The Flight into Romanesque

Day 35 of Walking Out of the World: flying over the Romanesque in Chauvigny and Saint-Savin. Linear time and the aeroplane as a figure of the ship of the Church.

(Previous post: Day 34 Walking with donkey to L’Isle-de-Jourdain.)

Having earned my donkey wings and attached them to my pilgrim rucsack, there remained one more thing to do before returning to the Via Turonensis and continuing to walk south. After taking off from Chauvigny aerodrome in the classic yellow Piper Cub, Barbara flew me over Saint-Savin abbey while I leaned out of the door to take photographs looking down.

It prompted the image of the Church – as a mirror of the aeroplane – a fuselage and wings spreading out from the transept, flying forward in linear time. From the Creation to the Last Judgement there is one linear history, each stage recorded by master masons and craftsmen in fresco, sculpture and stained glass. From Adam and Eve to Christ seated on the Throne of Glory at the End of Time. You can choose to make it your story and you can enter this history: that is a personal choice, and once you accept the call you are bound by the linear dimension and no other. Ours is not the cyclical time of eastern thought, about which we can know nothing, for it is not our tradition. Keep your karma, for it is not my culture. The pilgrimage path is the symbol of a linear journey – a road from home to the infinite – from Worcester to Compostela. And onwards to Finisterre and the end of the world. Walking out of the world.

Looked at from above the abbey of Saint-Savin is both a ship – the Ark of the saved – and the mirror image of the aeroplane we are looking down from.

Each church with its transept crossing and passengers looking up from the nave, promises to bear them up upon its wings, just as the Ark offered salvation to the people and the animals who went in two-by-two, illustrated in the fresco in the roof of Saint-Savin. (Photo credit for this and capital of the angel and shepherds from Chauvigny above, Dr Simon Cotton.)

So Barbara drove me back to the Via Turonensis – from where she had picked me up in the storm – and I resumed the pilgrim road to Poitiers from exactly the same spot, so I would not miss a footstep of the journey. To the south, to Compostela, and once again I was alone on the road. Walking alone with a 15th century bourdon and not with a donkey. Once again walking at my own pace, but occasionally I thought about the lessons I learned from donkey. I slowed down to walk at donkey’s pace and remembered the four-step rhythm, putting my two steps into that rhythm (with an unheard clip-clip, clop-clop) and smiling at an unseen four-footed, long-eared companion. One day I would have donkeys. That much I had learned so far on this pilgrimage.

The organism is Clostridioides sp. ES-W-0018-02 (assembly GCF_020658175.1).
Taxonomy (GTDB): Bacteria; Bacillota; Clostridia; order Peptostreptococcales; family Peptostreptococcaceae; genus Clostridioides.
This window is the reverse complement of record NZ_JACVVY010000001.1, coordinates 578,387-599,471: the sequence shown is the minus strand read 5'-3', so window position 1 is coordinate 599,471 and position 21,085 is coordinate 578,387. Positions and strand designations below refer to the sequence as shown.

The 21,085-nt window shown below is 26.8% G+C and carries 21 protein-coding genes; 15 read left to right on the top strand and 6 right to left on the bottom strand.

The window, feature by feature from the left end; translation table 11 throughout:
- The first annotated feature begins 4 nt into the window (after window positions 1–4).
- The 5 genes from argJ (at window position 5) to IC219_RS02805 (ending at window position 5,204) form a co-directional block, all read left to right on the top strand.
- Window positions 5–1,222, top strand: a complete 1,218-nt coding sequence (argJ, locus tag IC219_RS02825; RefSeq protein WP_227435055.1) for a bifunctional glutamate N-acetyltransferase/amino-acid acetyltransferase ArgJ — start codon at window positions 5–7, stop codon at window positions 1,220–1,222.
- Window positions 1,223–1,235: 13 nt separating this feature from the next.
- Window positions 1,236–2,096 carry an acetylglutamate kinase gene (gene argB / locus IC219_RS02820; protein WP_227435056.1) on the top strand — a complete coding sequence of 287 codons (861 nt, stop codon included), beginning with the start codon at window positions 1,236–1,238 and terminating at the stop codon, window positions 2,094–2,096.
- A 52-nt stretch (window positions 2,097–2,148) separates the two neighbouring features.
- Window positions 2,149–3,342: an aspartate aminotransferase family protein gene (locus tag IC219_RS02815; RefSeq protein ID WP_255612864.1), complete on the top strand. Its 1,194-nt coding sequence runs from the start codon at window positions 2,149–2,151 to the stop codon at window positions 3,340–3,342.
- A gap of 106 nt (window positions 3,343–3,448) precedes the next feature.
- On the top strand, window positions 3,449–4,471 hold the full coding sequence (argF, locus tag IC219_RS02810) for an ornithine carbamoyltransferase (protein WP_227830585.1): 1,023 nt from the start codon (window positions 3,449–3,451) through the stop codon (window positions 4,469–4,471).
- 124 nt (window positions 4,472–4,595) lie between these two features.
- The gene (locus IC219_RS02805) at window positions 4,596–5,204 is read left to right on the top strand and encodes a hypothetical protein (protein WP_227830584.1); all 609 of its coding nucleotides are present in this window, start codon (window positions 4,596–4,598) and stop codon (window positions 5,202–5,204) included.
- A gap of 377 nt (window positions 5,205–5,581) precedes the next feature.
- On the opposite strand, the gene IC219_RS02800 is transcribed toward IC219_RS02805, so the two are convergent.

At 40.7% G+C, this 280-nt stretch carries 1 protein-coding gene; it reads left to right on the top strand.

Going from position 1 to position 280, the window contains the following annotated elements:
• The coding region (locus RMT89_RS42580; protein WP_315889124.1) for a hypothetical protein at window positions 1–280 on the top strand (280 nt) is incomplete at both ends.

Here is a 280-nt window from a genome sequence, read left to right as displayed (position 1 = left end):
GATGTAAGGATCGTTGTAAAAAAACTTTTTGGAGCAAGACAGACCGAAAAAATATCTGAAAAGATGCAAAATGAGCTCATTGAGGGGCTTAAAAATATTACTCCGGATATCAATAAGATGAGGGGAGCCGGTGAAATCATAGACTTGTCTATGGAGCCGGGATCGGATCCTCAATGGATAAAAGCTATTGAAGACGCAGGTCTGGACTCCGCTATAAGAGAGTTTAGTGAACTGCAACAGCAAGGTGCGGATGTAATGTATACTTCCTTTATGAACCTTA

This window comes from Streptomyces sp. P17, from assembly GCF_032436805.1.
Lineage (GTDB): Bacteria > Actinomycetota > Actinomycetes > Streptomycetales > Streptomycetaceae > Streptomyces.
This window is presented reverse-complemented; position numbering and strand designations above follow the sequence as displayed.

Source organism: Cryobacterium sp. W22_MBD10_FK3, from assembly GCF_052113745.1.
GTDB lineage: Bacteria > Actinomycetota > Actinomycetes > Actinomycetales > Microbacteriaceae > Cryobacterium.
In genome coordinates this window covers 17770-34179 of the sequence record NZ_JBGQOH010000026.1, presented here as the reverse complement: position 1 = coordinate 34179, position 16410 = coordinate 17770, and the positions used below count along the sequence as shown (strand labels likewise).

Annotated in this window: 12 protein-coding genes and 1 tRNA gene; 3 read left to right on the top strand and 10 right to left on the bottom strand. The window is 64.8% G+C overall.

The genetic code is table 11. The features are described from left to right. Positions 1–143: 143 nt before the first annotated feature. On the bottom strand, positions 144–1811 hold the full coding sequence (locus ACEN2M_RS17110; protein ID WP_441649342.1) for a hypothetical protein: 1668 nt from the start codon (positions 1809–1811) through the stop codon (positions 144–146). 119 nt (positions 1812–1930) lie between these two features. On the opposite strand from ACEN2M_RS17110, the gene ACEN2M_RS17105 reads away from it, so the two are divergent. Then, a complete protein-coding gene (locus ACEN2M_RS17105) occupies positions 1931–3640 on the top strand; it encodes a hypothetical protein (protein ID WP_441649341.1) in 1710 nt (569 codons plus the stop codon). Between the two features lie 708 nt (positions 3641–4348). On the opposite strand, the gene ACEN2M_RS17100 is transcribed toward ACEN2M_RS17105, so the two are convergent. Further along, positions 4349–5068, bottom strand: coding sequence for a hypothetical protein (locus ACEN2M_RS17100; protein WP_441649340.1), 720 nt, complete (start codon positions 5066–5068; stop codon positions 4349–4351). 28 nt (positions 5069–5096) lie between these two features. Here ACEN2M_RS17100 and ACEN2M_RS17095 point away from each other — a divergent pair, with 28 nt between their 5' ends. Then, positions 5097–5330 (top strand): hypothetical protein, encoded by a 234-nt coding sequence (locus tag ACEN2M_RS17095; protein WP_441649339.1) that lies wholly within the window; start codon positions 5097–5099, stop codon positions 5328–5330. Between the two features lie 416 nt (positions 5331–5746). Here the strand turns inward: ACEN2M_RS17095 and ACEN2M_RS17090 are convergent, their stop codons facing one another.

Poitiers cathedral: Romanesque nativity with ox and ass. (Photo credit: Georges Meisner.)

2 thoughts on “The Flight into Romanesque

  1. ‘…rucsack.’

    No, sorry. I’ve still not gone away.

    Scouring the latest posts for science, engineering and glass-blowing references has however proved fruitless. I do though get the opportunity to correct spelling and mention organs again. I’ve had a go at this before. Near Rouen. And it’s got churches in it if you like.

    As the rückpositiv often contained a bourdon stop, behind the organist’s back but face on to the congregation, entymology suggests Our Pilgrim was in all probability carrying a rucksack. On his back. Along with his bourdon, whilst he was leading his congregation toward the vineyards of Bordeaux, where surely, us agnostics will be able to pour ourselves some juicy fermentation technology.


  2. I would have thought aerial photography would count as science? Not very good science, admittedly – as I seem to have lost all the photos when the old Apple Mac died, apart from one underexposed shot of Saint-Savin abbey from 500 feet up – but Barbara is searching for her copies. Stick around: I’m sure you will find something useful here eventually. Coming soon: how to defend yourself against an attacker armed with a pointed arch. And of course, Poitiers.

    I may turn comments back on after the Pyrenees, where people are more likely to have relevant experience of the Camino Francés and might contribute something useful.


Leave a Reply

Fill in your details below or click an icon to log in: Logo

You are commenting using your account. Log Out /  Change )

Twitter picture

You are commenting using your Twitter account. Log Out /  Change )

Facebook photo

You are commenting using your Facebook account. Log Out /  Change )

Connecting to %s

This site uses Akismet to reduce spam. Learn how your comment data is processed.